ATLANTA - At the pinnacle of his 13 NFL seasons, Monday night's hype-fried opening extravaganza of Super Bowl week, Rams left tackle left Andrew Whitworth left some time for nostalgia and dropped a reminder that those first 11 seasons as a Bengal left an imprint of stripes.
"They're happy for me and to have them reach out is awesome," said Whitworth of the texts that have rolled in from his ex-mates since last week's win in New Orleans. "I see a lot of those guys are a part of who I am and what I've become to this day."
It's been an offseason of change in Bengaldom and Whitworth is quite gratified that Bengals vice presidents Katie and Troy Blackburn and director of player personnel Duke Tobin still found time to send congratulations.
"Very excited about that. It's just cool to hear from them and for them to be happy for me," Whitworth said. "Obviously what they've meant to us over the course of my career."
Whitworth was on six of Marvin Lewis' seven post-season teams, so his departure last month meant something to him, too.
"You see it happen every year. Stuff like that happens. People make decisions," Whitworth said. "It's shocking to see him go, but, man, what a great time. What a great job he did there in the community and everything else."
They had to bring in the man from the Weather Channel Monday night to help cover those naturally-occurring phenomenons known as the Whitworth family and the Rams' relentless offensive scheme.
His inexhaustible wife Melissa and their four kids seven and under (led by the 2011 Lock Out Twins) are the subjects of a week-long TV special and while the kids screeched and careened around him (Dad Whit was one of 10 Rams deemed worthy enough to sit on a riser during Media Night), the weatherman asked about the wildfires that drove the family and several Rams' employees from their homes during the season.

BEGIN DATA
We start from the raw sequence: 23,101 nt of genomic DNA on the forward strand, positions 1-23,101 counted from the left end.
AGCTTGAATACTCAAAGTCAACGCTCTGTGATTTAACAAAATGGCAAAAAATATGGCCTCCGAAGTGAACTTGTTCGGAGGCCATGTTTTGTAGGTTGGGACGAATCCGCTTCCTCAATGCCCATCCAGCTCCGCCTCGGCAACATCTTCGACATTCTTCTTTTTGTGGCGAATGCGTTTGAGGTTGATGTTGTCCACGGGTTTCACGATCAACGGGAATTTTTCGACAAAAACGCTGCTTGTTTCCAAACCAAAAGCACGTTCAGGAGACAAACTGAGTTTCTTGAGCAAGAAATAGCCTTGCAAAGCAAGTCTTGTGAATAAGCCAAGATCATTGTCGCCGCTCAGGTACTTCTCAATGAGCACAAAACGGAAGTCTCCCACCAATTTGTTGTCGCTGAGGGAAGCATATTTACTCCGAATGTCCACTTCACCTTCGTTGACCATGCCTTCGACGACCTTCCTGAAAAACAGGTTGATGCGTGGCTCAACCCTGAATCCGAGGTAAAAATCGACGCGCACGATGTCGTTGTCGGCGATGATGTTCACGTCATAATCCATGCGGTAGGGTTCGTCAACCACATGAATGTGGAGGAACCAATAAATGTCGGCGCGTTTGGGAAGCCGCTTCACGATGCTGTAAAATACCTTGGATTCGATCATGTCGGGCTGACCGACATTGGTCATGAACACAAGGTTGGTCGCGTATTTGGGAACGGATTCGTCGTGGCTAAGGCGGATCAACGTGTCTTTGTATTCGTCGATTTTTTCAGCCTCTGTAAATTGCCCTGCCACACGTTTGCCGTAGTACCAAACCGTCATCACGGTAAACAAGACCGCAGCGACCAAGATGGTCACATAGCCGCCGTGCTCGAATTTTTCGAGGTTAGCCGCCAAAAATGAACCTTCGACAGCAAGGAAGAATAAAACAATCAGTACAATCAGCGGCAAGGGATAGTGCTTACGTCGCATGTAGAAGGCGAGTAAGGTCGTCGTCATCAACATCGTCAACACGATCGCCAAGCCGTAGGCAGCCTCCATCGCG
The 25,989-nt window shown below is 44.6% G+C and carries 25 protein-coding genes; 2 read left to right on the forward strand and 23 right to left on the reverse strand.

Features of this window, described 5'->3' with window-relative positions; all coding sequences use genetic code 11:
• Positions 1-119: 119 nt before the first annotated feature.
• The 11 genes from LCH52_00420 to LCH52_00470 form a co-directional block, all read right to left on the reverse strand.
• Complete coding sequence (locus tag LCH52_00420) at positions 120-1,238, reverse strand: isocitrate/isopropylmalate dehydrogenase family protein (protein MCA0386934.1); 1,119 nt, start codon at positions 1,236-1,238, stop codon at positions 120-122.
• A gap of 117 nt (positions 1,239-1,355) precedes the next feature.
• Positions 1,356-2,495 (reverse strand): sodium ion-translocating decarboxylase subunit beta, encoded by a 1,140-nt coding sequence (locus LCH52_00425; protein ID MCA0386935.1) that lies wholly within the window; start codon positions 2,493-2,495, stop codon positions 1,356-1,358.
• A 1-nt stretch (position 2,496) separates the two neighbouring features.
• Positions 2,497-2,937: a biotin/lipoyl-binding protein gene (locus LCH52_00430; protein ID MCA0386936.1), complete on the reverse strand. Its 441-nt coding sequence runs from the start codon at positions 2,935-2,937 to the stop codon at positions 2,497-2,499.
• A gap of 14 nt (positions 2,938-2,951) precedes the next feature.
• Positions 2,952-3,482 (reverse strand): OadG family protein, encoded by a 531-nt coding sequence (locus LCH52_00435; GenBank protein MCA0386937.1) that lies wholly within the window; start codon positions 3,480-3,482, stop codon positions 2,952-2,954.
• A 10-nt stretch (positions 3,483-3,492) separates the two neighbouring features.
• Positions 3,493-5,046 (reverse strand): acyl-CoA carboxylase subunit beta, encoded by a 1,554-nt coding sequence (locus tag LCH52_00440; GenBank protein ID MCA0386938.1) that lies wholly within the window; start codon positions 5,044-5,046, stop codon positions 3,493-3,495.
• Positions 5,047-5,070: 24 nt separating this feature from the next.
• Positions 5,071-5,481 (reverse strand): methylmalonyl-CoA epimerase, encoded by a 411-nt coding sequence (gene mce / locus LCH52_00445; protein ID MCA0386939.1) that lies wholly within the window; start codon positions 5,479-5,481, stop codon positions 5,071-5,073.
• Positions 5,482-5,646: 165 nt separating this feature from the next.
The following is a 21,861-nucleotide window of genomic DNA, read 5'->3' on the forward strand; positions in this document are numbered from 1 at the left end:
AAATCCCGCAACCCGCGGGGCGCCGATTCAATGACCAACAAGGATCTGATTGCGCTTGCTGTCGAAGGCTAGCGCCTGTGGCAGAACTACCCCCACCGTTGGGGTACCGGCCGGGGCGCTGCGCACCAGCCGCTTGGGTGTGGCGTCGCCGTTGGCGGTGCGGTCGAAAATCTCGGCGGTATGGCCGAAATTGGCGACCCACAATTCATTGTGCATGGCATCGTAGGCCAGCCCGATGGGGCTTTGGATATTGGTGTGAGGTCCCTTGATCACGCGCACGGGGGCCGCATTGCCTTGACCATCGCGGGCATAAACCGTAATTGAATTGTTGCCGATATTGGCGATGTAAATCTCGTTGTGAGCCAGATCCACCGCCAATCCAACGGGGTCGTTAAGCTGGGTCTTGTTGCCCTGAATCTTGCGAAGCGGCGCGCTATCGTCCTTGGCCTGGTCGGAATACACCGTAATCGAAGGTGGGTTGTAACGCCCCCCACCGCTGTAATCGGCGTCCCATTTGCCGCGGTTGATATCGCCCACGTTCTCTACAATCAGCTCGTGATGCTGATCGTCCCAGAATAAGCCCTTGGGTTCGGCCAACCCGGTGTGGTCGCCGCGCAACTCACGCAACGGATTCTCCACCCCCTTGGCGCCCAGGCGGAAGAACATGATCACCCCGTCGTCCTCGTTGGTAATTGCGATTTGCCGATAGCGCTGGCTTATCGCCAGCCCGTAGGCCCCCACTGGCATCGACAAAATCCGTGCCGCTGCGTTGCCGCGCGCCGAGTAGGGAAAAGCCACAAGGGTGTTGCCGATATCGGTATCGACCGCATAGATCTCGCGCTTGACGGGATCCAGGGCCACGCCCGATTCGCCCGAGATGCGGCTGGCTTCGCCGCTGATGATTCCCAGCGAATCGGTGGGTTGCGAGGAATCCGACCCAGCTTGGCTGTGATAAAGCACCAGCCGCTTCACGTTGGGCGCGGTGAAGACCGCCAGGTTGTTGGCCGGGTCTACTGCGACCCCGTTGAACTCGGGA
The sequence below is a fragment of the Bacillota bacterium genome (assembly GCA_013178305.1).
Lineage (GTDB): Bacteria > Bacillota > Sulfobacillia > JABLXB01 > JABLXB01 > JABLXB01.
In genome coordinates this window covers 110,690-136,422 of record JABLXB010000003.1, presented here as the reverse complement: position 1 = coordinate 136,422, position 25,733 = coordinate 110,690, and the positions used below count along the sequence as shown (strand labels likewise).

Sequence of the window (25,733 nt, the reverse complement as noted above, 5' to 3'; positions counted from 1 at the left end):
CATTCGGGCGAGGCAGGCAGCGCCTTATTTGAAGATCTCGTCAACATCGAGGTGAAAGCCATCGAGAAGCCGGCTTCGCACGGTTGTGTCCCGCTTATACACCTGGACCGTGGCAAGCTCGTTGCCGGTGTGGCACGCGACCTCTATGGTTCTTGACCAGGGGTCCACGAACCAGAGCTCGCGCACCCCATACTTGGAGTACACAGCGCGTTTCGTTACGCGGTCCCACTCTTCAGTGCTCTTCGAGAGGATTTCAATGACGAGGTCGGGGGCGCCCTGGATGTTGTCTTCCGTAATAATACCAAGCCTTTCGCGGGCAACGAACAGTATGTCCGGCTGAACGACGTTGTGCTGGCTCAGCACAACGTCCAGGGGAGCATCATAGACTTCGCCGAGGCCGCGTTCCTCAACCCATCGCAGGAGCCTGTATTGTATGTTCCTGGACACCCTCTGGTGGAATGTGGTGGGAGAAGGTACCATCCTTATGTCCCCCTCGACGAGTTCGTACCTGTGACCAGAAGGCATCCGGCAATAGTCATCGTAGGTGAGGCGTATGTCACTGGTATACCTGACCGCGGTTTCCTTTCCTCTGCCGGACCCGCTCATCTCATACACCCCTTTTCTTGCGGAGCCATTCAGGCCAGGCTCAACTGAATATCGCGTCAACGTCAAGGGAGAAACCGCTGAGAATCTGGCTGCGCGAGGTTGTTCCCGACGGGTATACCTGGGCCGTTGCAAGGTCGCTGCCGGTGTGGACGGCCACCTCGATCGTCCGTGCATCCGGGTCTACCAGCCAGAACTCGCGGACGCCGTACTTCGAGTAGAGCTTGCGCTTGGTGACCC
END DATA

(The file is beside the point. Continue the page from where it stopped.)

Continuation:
"It was a surreal experience," Whitworth said. "I told people (the fires) were like a big bully. You just hope it doesn't come your way because if it does it's taking everything in its way. To see the fear most people had just shows you how devastating fires can be.
"My daughter to this day when she goes outside and smells smoke, she asks if there's a fire close. There are still things that are residuals that you just don't think about over time."
Whitworth found relief on the field, where he anchored a line that helped the Rams roll up an average of 33 points and 421 yards per game, second only to the Chiefs. He played on some high-powered offenses in Cincinnati (a pair of 1,000-yard receivers in Chad Johnson and T.J. Houshmandzadeh, back-to-back 1,000-yard rushing seasons by Cedric Benson, a team-record 33 TD passes by Andy Dalton) and the Rams are flexing that same kind of pick-your-poison offense.
"What we do is really take the opportunity to put pressure on the defense," Whitworth said. "The linebackers are in a formation where they're going to cover sideline-to-sideline, but the ball also might be coming dead at them. The secondary might be able to get involved in the run game, but at the same time they may also have to defend a really deep play-action pass. Everything looks very similar, but it's also completely different."
Whitworth starts smiling about the possibilities since the Rams haven't exactly fallen off in the postseason, where they've scored 28 points per on 418 yards. He can see himself joining his kids on the tube in a wild week.
"With us, they've got to defend the whole field," Whitworth said. "You go sideline to sideline, but at any moment you have to be ready to make a play on the deep ball. You can't say you're going to play one defense because we have the opportunity to hurt you in a multitude of ways. You have to execute it out and the defense has to guess what's coming this time."